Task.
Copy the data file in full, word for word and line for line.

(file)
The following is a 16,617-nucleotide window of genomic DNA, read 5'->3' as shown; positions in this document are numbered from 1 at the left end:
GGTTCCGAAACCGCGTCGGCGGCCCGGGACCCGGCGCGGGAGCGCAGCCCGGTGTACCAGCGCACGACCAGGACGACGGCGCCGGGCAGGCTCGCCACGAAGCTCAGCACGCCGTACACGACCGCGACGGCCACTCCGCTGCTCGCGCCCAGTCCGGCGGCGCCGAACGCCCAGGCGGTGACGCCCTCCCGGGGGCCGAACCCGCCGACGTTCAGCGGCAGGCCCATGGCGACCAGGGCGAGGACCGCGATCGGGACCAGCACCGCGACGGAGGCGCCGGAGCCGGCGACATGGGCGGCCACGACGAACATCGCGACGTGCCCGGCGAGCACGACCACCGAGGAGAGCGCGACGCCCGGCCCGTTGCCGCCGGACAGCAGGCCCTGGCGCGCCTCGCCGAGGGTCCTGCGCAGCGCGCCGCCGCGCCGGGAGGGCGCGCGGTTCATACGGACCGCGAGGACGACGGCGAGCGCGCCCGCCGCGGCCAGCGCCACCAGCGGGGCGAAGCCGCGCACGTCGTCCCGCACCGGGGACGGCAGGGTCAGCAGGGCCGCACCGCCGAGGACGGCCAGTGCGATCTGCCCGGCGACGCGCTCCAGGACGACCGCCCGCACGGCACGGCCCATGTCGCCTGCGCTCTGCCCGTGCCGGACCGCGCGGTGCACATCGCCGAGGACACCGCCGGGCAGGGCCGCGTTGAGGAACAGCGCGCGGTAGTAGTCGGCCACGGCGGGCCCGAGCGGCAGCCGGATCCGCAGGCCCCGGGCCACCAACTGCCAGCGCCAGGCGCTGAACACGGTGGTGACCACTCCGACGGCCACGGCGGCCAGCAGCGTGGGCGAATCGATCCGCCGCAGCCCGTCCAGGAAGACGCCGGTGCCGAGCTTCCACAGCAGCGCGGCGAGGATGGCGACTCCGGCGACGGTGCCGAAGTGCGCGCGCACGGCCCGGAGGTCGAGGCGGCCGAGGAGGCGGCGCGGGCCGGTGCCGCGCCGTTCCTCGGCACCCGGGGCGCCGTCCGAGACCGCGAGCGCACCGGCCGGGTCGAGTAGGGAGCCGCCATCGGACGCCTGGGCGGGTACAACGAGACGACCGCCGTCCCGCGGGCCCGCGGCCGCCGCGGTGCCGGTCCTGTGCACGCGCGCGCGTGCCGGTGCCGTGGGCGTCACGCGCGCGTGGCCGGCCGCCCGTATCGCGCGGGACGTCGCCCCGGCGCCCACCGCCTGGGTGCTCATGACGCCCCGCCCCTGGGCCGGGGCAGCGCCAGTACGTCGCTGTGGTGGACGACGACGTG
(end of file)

The following is a 16,617-nucleotide window of genomic DNA, read 5'->3' as shown; positions in this document are numbered from 1 at the left end:
GGTTCCGAAACCGCGTCGGCGGCCCGGGACCCGGCGCGGGAGCGCAGCCCGGTGTACCAGCGCACGACCAGGACGACGGCGCCGGGCAGGCTCGCCACGAAGCTCAGCACGCCGTACACGACCGCGACGGCCACTCCGCTGCTCGCGCCCAGTCCGGCGGCGCCGAACGCCCAGGCGGTGACGCCCTCCCGGGGGCCGAACCCGCCGACGTTCAGCGGCAGGCCCATGGCGACCAGGGCGAGGACCGCGATCGGGACCAGCACCGCGACGGAGGCGCCGGAGCCGGCGACATGGGCGGCCACGACGAACATCGCGACGTGCCCGGCGAGCACGACCACCGAGGAGAGCGCGACGCCCGGCCCGTTGCCGCCGGACAGCAGGCCCTGGCGCGCCTCGCCGAGGGTCCTGCGCAGCGCGCCGCCGCGCCGGGAGGGCGCGCGGTTCATACGGACCGCGAGGACGACGGCGAGCGCGCCCGCCGCGGCCAGCGCCACCAGCGGGGCGAAGCCGCGCACGTCGTCCCGCACCGGGGACGGCAGGGTCAGCAGGGCCGCACCGCCGAGGACGGCCAGTGCGATCTGCCCGGCGACGCGCTCCAGGACGACCGCCCGCACGGCACGGCCCATGTCGCCTGCGCTCTGCCCGTGCCGGACCGCGCGGTGCACATCGCCGAGGACACCGCCGGGCAGGGCCGCGTTGAGGAACAGCGCGCGGTAGTAGTCGGCCACGGCGGGCCCGAGCGGCAGCCGGATCCGCAGGCCCCGGGCCACCAACTGCCAGCGCCAGGCGCTGAACACGGTGGTGACCACTCCGACGGCCACGGCGGCCAGCAGCGTGGGCGAATCGATCCGCCGCAGCCCGTCCAGGAAGACGCCGGTGCCGAGCTTCCACAGCAGCGCGGCGAGGATGGCGACTCCGGCGACGGTGCCGAAGTGCGCGCGCACGGCCCGGAGGTCGAGGCGGCCGAGGAGGCGGCGCGGGCCGGTGCCGCGCCGTTCCTCGGCACCCGGGGCGCCGTCCGAGACCGCGAGCGCACCGGCCGGGTCGAGTAGGGAGCCGCCATCGGACGCCTGGGCGGGTACAACGAGACGACCGCCGTCCCGCGGGCCCGCGGCCGCCGCGGTGCCGGTCCTGTGCACGCGCGCGCGTGCCGGTGCCGTGGGCGTCACGCGCGCGTGGCCGGCCGCCCGTATCGCGCGGGACGTCGCCCCGGCGCCCACCGCCTGGGTGCTCATGACGCCCCGCCCCTGGGCCGGGGCAGCGCCAGTACGTCGCTGTGGTGGACGACGACGTG